Is e-filing a much better way to file your taxes?
Americans and the IRS might not agree on everything, but they are largely on the same page when it comes to e-filing individual income tax returns.
The majority of individual income tax returns filed to the IRS are e-filed. E-filing is a favorite because it is a win-win for taxpayers and the IRS.
If you e-file your federal income tax return, you save the IRS cash because its workers do not need to spend time manually processing your return. And in return, you could get any refund you’re owed faster, particularly if you have it directly deposited to your bank accounts.
However, what about safety? And can electronic filing really give you access to all the forms you may need if you’ve got a intricate tax situation? Are there ever situations when you can’t e-file? Let’s look at the advantages of e-filing, and whether it may be the very best filing choice for your requirements.
If you are thinking about e-filing, some of the advantages include:
- Quick affirmation your forms are obtained: The IRS will confirm a tax filing has been received within one day of electronic submission. For paper filers, the IRS doesn’t send any acknowledgment that your forms have arrived .
Timely refunds: When you submit a paper filing, it can take six to eight months to be given a tax refund. With e-filing, you’ll receive your money in three weeks or less. Choosing direct deposit may also speed up the refund procedure.
Reduced chance of errors: In accordance with the IRS, there is approximately a 1% error rate on e-filed returns, compared with a 20% speed of mistakes on paper filings. The IRS also provides more information on problems discovered on e-filed yields compared with paper yields.
Simple payment process: If you owe the IRS money, it’s easier to pay at your convenience when you e-file. You can submit returns early and pay afterwards if needed, provided that you pay by the April 15 filing deadline. And you can schedule electronic money transfers to send the IRS what you owe on a date of your choosing again, provided that the IRS receives your payment by Tax Day. Additionally you have the choice to pay your balance by making use of the IRS Direct pay service from your checking or savings accounts, filing a credit card through a payment processor for a commission, or paying by check or money order.
Digital storage of taxation data: Submitting returns electronically means there’s a digital copy of your tax records. So if something happens to your paperwork, then you’ll have a digital backup.
The fantastic news: Most taxpayers do decide to e-file and find those benefits — and the practice of doing this is easy.
The way to e-file a tax return?
- Use IRS Free File: If your adjusted gross income is $72,000 or less you may be able to use the IRS Free File program. The types do the math for you and provide standard guidance. You can only do your federal return with all these forms.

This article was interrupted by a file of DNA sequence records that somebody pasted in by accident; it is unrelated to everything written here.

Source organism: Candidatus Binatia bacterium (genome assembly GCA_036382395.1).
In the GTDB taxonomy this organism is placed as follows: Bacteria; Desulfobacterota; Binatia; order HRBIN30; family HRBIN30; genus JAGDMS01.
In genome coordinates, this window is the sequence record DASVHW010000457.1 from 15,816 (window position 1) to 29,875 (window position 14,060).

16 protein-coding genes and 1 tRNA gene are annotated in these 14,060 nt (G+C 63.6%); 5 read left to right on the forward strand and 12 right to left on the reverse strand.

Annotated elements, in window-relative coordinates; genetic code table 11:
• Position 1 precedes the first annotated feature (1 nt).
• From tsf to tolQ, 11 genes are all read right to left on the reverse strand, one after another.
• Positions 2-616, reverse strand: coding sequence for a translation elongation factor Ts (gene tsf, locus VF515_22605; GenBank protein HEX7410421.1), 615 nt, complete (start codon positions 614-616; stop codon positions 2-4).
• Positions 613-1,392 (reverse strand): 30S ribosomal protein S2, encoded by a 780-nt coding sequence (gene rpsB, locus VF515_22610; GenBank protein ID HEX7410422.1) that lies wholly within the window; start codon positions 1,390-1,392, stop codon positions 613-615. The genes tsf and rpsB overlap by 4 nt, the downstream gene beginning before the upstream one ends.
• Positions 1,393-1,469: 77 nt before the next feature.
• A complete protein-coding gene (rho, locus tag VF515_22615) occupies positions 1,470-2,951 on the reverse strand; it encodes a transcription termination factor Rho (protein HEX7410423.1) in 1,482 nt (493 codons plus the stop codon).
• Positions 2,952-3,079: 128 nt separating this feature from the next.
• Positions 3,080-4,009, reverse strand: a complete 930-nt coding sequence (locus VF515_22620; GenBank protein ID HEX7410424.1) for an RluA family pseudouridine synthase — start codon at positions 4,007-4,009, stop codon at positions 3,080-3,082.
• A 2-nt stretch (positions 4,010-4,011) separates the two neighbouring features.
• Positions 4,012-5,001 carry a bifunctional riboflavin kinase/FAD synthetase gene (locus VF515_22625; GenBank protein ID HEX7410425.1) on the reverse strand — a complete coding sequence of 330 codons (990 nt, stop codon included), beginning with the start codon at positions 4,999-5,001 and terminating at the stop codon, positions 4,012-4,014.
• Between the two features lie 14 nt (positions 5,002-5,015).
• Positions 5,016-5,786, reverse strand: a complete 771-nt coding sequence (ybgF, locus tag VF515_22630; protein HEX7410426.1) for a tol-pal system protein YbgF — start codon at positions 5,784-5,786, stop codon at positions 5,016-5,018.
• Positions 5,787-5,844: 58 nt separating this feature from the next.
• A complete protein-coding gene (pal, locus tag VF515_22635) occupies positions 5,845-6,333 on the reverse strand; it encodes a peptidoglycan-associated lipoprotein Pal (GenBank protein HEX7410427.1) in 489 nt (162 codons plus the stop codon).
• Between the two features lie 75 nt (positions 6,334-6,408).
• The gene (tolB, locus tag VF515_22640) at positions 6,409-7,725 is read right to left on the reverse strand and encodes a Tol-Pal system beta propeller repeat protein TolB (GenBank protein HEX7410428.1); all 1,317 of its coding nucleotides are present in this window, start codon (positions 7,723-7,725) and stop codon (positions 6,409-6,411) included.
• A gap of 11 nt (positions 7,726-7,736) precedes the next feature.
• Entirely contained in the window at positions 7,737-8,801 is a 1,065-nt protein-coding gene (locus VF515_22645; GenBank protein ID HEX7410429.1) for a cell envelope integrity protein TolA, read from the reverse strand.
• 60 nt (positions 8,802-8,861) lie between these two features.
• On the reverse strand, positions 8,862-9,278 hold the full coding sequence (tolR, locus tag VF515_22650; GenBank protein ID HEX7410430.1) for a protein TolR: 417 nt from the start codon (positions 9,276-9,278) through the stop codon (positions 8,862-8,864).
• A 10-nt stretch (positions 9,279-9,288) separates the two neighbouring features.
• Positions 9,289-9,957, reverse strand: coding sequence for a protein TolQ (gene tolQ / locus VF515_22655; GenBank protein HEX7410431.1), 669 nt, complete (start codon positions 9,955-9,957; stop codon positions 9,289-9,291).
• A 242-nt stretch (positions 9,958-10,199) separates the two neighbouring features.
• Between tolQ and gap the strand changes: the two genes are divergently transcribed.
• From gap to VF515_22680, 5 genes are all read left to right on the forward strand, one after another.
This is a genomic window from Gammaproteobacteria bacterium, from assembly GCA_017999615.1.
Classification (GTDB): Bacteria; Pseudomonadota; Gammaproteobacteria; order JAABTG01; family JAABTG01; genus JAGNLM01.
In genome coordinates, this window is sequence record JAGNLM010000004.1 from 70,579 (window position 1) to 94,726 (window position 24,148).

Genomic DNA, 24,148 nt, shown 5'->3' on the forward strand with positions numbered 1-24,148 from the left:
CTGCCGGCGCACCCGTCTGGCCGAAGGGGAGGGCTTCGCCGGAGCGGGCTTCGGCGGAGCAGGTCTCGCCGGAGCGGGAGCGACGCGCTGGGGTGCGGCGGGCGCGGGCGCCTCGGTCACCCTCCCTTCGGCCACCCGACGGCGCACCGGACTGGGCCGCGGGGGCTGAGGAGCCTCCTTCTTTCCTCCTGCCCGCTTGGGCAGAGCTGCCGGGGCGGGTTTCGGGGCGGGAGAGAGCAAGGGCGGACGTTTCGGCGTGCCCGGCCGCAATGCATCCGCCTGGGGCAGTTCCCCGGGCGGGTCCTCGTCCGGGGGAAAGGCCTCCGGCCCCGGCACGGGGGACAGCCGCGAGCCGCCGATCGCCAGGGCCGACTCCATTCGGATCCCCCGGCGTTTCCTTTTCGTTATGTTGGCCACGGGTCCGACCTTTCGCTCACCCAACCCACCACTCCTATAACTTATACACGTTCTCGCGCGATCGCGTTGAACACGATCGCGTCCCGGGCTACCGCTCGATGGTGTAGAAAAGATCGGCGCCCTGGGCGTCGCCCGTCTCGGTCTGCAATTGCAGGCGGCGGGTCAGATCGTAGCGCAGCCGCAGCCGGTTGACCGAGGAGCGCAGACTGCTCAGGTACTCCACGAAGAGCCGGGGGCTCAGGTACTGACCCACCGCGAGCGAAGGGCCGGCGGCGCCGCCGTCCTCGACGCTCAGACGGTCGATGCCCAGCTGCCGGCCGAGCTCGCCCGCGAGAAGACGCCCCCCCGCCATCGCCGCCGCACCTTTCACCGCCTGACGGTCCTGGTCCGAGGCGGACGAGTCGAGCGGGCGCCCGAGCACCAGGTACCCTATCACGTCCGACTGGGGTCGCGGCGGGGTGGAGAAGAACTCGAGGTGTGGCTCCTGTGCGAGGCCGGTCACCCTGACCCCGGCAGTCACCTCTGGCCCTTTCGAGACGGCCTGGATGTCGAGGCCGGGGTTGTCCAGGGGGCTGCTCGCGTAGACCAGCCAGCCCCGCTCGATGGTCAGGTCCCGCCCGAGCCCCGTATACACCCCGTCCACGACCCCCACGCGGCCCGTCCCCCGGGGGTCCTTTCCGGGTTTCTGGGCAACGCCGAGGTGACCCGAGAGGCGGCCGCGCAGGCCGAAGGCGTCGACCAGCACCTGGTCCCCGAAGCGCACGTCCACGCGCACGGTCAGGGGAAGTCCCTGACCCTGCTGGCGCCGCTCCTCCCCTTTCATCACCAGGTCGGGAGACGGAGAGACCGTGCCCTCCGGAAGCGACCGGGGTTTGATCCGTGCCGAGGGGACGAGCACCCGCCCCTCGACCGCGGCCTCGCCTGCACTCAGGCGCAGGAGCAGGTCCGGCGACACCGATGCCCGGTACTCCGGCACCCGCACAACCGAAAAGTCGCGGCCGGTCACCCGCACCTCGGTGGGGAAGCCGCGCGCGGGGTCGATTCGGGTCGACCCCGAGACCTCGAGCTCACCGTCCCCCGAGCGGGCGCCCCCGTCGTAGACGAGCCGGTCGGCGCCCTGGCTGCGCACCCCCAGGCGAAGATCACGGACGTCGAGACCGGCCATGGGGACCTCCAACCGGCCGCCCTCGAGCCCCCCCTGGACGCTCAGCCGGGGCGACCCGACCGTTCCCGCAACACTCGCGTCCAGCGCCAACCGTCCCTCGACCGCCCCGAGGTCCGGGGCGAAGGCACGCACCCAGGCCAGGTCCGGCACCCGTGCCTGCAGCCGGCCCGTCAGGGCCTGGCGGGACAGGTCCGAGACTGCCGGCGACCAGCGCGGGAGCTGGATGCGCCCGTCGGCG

- Utilize an online tax preparation service or tax software: Tax preparation software and online filing services are options. These options are an easy way to finish and e-file your forms. Some software suppliers charge for their programs, Some are liberated. The software asks you simple questions about your own life and financing to steer you through the completion of your types.
- Get free, in-person tax aid: In most states, you will find volunteers to help prepare and e-file yields. But eligibility for free help is typically limited based on earnings, and some services cater to particular demographic groups.
- Hire a paid preparer: Paid tax preparers, including CPAs, can e-file yields for you if they are authorized IRS e-file providers. The IRS maintains a record of licensed providers, but you should be aware this alternative is likely to be the most costly one.
Employing online tax prep software is far and away the preferred approach of most taxpayers. In fact, the IRS says it expected more than four tax returns to be submitted through tax return prep software.
Is e-filing really secure?
While e-filing is convenient, you could worry about security — particularly with so many data breaches. But experts agree this is not a problem which should deter you from e-filing.
“E-filing a tax return has proven to be a very secure way to file your taxes,” says Scott Grissom, vice president of product direction, advertising and sales at LegalShield. “In fact, it may be more secure than paper filing as you’re sending your private information through an encrypted system as opposed to exposing your data in the mail.”
Dennis Chow, vice president of data security at SCIS Security, clarifies the IRS has put safety measures in place to keep your information safe. “Vendors typically utilize IRS particular APIs that require token sessions,” Chow says. “All of this can be routed over TLS encrypted connections”
It is very important to use a trustworthy service to assist you record your taxes. Chow advises to not e-file on a public computer or utilize an internet connection which is not private.
For most taxpayers, it is sensible to e-file a return because it’s the most convenient way to file your tax information to the IRS and it allows for timely refunds and easy payment choices. Just be sure that you use tax planning software from a dependable source, so that you can ensure the information which you supply to transmit to the IRS is going to be kept protected.